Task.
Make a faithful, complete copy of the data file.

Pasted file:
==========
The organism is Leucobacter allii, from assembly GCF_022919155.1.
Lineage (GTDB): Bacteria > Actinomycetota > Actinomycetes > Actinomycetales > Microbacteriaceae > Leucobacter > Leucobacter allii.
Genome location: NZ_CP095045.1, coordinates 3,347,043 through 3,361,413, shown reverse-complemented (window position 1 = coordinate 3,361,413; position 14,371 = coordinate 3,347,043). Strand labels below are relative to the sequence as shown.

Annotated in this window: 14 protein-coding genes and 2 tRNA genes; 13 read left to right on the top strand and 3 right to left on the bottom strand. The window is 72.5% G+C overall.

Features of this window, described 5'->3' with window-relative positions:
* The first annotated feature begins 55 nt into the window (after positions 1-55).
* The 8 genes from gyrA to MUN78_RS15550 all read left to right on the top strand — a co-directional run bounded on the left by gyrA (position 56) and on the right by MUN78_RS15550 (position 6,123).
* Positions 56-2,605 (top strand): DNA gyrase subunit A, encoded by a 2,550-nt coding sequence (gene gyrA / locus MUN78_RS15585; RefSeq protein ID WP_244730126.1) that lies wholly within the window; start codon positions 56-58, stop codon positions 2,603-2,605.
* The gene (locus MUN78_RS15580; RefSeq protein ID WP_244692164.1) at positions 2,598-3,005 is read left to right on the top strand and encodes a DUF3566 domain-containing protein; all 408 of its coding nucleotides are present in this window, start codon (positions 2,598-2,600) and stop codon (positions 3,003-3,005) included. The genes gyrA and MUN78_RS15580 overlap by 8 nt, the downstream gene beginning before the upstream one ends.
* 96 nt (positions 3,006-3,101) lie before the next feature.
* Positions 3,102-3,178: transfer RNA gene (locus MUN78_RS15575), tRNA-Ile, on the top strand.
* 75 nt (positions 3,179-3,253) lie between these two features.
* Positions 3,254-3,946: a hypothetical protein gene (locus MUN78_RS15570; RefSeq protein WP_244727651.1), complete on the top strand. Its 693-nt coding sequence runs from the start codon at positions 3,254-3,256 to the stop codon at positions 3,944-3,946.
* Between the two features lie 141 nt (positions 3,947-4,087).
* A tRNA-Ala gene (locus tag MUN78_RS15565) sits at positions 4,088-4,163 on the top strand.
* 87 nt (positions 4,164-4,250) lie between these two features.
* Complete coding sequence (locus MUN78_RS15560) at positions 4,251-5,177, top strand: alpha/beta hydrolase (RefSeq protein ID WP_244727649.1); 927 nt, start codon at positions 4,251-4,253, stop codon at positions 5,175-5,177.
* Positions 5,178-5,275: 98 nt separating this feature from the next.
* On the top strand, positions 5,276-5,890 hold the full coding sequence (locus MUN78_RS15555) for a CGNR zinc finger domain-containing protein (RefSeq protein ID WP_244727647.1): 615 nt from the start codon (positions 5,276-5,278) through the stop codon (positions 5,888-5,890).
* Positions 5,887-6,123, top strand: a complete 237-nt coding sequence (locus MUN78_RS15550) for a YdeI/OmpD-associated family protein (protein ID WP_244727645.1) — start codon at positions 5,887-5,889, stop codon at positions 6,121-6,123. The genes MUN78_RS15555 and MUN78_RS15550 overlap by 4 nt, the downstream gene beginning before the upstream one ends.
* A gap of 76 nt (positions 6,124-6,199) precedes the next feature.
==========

The organism is Leucobacter allii, from assembly GCF_022919155.1.
Lineage (GTDB): Bacteria > Actinomycetota > Actinomycetes > Actinomycetales > Microbacteriaceae > Leucobacter > Leucobacter allii.
Genome location: NZ_CP095045.1, coordinates 3,347,043 through 3,361,413, shown reverse-complemented (window position 1 = coordinate 3,361,413; position 14,371 = coordinate 3,347,043). Strand labels below are relative to the sequence as shown.

Annotated in this window: 14 protein-coding genes and 2 tRNA genes; 13 read left to right on the top strand and 3 right to left on the bottom strand. The window is 72.5% G+C overall.

Features of this window, described 5'->3' with window-relative positions:
* The first annotated feature begins 55 nt into the window (after positions 1-55).
* The 8 genes from gyrA to MUN78_RS15550 all read left to right on the top strand — a co-directional run bounded on the left by gyrA (position 56) and on the right by MUN78_RS15550 (position 6,123).
* Positions 56-2,605 (top strand): DNA gyrase subunit A, encoded by a 2,550-nt coding sequence (gene gyrA / locus MUN78_RS15585; RefSeq protein ID WP_244730126.1) that lies wholly within the window; start codon positions 56-58, stop codon positions 2,603-2,605.
* The gene (locus MUN78_RS15580; RefSeq protein ID WP_244692164.1) at positions 2,598-3,005 is read left to right on the top strand and encodes a DUF3566 domain-containing protein; all 408 of its coding nucleotides are present in this window, start codon (positions 2,598-2,600) and stop codon (positions 3,003-3,005) included. The genes gyrA and MUN78_RS15580 overlap by 8 nt, the downstream gene beginning before the upstream one ends.
* 96 nt (positions 3,006-3,101) lie before the next feature.
* Positions 3,102-3,178: transfer RNA gene (locus MUN78_RS15575), tRNA-Ile, on the top strand.
* 75 nt (positions 3,179-3,253) lie between these two features.
* Positions 3,254-3,946: a hypothetical protein gene (locus MUN78_RS15570; RefSeq protein WP_244727651.1), complete on the top strand. Its 693-nt coding sequence runs from the start codon at positions 3,254-3,256 to the stop codon at positions 3,944-3,946.
* Between the two features lie 141 nt (positions 3,947-4,087).
* A tRNA-Ala gene (locus tag MUN78_RS15565) sits at positions 4,088-4,163 on the top strand.
* 87 nt (positions 4,164-4,250) lie between these two features.
* Complete coding sequence (locus MUN78_RS15560) at positions 4,251-5,177, top strand: alpha/beta hydrolase (RefSeq protein ID WP_244727649.1); 927 nt, start codon at positions 4,251-4,253, stop codon at positions 5,175-5,177.
* Positions 5,178-5,275: 98 nt separating this feature from the next.
* On the top strand, positions 5,276-5,890 hold the full coding sequence (locus MUN78_RS15555) for a CGNR zinc finger domain-containing protein (RefSeq protein ID WP_244727647.1): 615 nt from the start codon (positions 5,276-5,278) through the stop codon (positions 5,888-5,890).
* Positions 5,887-6,123, top strand: a complete 237-nt coding sequence (locus MUN78_RS15550) for a YdeI/OmpD-associated family protein (protein ID WP_244727645.1) — start codon at positions 5,887-5,889, stop codon at positions 6,121-6,123. The genes MUN78_RS15555 and MUN78_RS15550 overlap by 4 nt, the downstream gene beginning before the upstream one ends.
* A gap of 76 nt (positions 6,124-6,199) precedes the next feature.